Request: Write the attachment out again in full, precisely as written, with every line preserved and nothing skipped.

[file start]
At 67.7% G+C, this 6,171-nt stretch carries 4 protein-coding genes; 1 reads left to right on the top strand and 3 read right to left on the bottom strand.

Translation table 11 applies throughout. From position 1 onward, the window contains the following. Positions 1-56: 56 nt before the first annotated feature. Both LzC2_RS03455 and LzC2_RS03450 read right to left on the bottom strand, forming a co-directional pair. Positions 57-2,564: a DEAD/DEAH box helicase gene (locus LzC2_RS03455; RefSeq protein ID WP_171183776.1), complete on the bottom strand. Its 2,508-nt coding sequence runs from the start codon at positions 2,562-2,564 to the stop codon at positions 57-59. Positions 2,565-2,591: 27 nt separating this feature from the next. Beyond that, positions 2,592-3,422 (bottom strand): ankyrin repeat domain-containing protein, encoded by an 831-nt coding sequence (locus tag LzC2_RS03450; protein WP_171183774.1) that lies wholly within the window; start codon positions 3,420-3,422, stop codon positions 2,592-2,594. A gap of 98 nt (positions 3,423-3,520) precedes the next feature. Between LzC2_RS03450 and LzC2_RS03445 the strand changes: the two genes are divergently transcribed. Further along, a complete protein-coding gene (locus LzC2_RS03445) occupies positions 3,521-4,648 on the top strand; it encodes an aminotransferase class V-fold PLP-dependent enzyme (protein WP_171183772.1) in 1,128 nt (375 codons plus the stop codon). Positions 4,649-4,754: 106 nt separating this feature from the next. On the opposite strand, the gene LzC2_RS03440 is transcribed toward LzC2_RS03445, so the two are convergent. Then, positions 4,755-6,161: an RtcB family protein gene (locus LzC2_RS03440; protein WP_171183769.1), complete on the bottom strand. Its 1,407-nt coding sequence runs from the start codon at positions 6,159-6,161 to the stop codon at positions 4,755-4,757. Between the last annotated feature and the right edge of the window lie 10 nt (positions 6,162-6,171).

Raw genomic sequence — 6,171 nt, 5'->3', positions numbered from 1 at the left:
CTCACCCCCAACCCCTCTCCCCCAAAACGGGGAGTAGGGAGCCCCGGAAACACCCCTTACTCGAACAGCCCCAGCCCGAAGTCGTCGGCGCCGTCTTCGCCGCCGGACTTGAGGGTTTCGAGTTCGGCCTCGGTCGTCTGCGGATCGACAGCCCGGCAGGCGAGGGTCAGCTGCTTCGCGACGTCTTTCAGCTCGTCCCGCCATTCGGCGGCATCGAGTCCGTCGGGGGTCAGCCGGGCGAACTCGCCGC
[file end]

At 67.7% G+C, this 6,171-nt stretch carries 4 protein-coding genes; 1 reads left to right on the top strand and 3 read right to left on the bottom strand.

Translation table 11 applies throughout. From position 1 onward, the window contains the following. Positions 1-56: 56 nt before the first annotated feature. Both LzC2_RS03455 and LzC2_RS03450 read right to left on the bottom strand, forming a co-directional pair. Positions 57-2,564: a DEAD/DEAH box helicase gene (locus LzC2_RS03455; RefSeq protein ID WP_171183776.1), complete on the bottom strand. Its 2,508-nt coding sequence runs from the start codon at positions 2,562-2,564 to the stop codon at positions 57-59. Positions 2,565-2,591: 27 nt separating this feature from the next. Beyond that, positions 2,592-3,422 (bottom strand): ankyrin repeat domain-containing protein, encoded by an 831-nt coding sequence (locus tag LzC2_RS03450; protein WP_171183774.1) that lies wholly within the window; start codon positions 3,420-3,422, stop codon positions 2,592-2,594. A gap of 98 nt (positions 3,423-3,520) precedes the next feature. Between LzC2_RS03450 and LzC2_RS03445 the strand changes: the two genes are divergently transcribed. Further along, a complete protein-coding gene (locus LzC2_RS03445) occupies positions 3,521-4,648 on the top strand; it encodes an aminotransferase class V-fold PLP-dependent enzyme (protein WP_171183772.1) in 1,128 nt (375 codons plus the stop codon). Positions 4,649-4,754: 106 nt separating this feature from the next. On the opposite strand, the gene LzC2_RS03440 is transcribed toward LzC2_RS03445, so the two are convergent. Then, positions 4,755-6,161: an RtcB family protein gene (locus LzC2_RS03440; protein WP_171183769.1), complete on the bottom strand. Its 1,407-nt coding sequence runs from the start codon at positions 6,159-6,161 to the stop codon at positions 4,755-4,757. Between the last annotated feature and the right edge of the window lie 10 nt (positions 6,162-6,171).

Raw genomic sequence — 6,171 nt, 5'->3', positions numbered from 1 at the left:
CTCACCCCCAACCCCTCTCCCCCAAAACGGGGAGTAGGGAGCCCCGGAAACACCCCTTACTCGAACAGCCCCAGCCCGAAGTCGTCGGCGCCGTCTTCGCCGCCGGACTTGAGGGTTTCGAGTTCGGCCTCGGTCGTCTGCGGATCGACAGCCCGGCAGGCGAGGGTCAGCTGCTTCGCGACGTCTTTCAGCTCGTCCCGCCATTCGGCGGCATCGAGTCCGTCGGGGGTCAGCCGGGCGAACTCGCCGC